Introducing Sweet Potato Vines, the New Obsession of Plant Ladies Everywhere

Photo: Getty Images/timnewman
First, it was fiddle leaf ficus, then banana plants, and now sweet potato vines are officially the greenery obsession of the moment. Searches on Pinterest for it are up by nearly 300 percent. But what exactly are sweet potato vines—aside from like, really pretty? Inquiring plant ladies want to know.

First off, sweet potato vines don't actually grow those delightful tubers that we're all obsessed with. "They're related to the sweet potatoes that you eat, but they have been hybridized to come in really fun colors and shapes…The root part, which would be the part that you eat, has gone away," explains Liz Graznak, owner of Happy Hollow Farms, a USDA certified organic farm located in Missouri. "They're grown for the ornamental leaves."

Introducing sweet potato vines, every plant lady's new obsession
Photo: Getty Images/bonchan

These ornamental leaves are what make sweet potato vines especially Instagram-worthy. They come in a variety of colors—green, black and purple, and red—and shapes. However, Graznak notes that these aren't the heartiest plants. Translation: They don't do well in inclement weather or indoors, for that matter. "It's considered an annual," she says. "If you were in California, then you could plant it and have it year-round. But where I am, you only have it for the summer." They tend to really thrive between May and August.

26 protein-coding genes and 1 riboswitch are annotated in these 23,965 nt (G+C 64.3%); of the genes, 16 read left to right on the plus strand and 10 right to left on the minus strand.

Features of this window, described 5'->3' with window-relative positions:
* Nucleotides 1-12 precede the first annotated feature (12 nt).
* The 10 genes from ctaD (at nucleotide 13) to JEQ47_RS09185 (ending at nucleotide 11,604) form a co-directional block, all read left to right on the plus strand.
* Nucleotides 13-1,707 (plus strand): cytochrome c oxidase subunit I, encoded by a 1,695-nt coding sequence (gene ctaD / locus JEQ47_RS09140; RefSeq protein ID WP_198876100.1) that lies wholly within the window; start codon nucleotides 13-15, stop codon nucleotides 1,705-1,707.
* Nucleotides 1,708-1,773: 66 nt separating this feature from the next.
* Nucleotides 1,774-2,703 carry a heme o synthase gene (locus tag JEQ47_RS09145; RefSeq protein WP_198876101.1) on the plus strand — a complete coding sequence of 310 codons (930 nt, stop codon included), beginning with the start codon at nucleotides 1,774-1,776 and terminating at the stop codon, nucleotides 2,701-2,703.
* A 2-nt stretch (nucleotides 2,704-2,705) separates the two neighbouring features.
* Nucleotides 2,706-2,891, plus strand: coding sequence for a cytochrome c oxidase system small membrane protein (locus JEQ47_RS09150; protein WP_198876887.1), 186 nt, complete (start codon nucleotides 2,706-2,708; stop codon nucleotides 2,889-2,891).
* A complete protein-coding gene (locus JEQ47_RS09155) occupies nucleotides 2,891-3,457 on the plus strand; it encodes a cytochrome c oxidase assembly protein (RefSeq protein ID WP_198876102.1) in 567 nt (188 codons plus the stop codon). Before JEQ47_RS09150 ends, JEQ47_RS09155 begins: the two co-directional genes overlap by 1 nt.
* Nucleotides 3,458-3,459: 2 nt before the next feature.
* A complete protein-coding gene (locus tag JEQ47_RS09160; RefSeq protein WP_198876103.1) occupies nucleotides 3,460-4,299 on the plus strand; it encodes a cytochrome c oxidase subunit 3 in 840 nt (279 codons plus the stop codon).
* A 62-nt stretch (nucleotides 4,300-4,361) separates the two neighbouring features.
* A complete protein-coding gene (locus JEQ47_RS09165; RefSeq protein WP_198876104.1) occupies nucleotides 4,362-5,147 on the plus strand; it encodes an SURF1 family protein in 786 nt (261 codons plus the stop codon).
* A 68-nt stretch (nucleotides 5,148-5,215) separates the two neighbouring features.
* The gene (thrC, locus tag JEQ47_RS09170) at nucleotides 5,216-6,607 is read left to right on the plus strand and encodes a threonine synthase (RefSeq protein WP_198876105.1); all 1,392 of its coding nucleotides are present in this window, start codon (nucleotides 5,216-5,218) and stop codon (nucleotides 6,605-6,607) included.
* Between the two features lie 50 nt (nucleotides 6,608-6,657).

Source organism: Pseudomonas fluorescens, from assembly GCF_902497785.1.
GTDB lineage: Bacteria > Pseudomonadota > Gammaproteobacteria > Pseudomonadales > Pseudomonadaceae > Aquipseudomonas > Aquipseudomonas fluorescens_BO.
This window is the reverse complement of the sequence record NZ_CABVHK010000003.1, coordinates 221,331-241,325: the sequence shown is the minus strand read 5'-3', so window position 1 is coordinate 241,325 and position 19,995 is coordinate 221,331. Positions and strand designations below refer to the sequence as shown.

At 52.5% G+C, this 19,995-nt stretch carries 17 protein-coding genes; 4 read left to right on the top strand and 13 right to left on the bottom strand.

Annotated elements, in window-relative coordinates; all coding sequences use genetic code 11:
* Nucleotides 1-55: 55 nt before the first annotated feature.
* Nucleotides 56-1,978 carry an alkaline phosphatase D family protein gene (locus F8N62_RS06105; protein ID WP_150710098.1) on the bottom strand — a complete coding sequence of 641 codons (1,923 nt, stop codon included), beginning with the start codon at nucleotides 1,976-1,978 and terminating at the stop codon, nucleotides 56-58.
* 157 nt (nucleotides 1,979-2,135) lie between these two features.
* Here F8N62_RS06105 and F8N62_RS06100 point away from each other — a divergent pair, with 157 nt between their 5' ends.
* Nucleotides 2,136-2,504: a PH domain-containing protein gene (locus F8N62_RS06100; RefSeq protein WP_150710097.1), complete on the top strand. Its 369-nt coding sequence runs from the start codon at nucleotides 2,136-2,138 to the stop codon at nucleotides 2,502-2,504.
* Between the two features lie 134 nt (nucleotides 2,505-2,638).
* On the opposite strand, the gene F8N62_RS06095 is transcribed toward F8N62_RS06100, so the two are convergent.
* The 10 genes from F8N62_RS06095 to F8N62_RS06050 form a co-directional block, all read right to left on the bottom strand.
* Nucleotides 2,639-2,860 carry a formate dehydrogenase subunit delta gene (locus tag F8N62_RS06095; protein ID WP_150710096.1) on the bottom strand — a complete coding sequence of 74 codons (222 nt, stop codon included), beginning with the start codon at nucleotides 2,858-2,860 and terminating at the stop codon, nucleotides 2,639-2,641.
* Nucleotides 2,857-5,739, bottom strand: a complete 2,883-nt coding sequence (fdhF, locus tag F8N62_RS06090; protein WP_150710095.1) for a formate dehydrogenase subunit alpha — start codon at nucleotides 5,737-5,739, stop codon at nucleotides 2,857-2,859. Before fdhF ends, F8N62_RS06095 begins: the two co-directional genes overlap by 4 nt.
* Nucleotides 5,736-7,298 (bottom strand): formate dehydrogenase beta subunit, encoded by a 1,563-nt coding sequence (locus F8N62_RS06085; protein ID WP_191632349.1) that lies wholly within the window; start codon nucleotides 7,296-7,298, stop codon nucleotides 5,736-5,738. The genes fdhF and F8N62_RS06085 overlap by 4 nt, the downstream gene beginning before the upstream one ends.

If you're looking to introduce a sweet potato vine into your yard, they're usually easy to find. "I've seen them at garden centers, and I've seen them at hardware stores," Graznak says. Once you get them home, they're chill to take care of (the whole dying in winter thing aside). She recommends planting them in a pot with fertilizer and keeping them in full sunlight. There's no hard-and-fast rule for watering them, she adds. Just keep an eye on them and give them water when the soil feels dry.

The biggest thing to note, Graznak says, is that they grow very fast—so anticipate that when you choose a pot for them. You don't want your new plant to feel smushed inside a too-small container—you may also have to lightly prune them. And if you're looking for landscaping ideas, she says sweet potato vines work well as a bedding plant (or greenery used to fill in garden spaces). Plus, because of their fast-growing vine nature, they can be trained to grow up a support. Versatile, easy to care for, and pretty to look at? We've officially hit the plant trifecta.

Speaking of gorgeous plants, here's how to turn your patio into a literal jungle. And keep your plant babies healthy with these 4 easy tips

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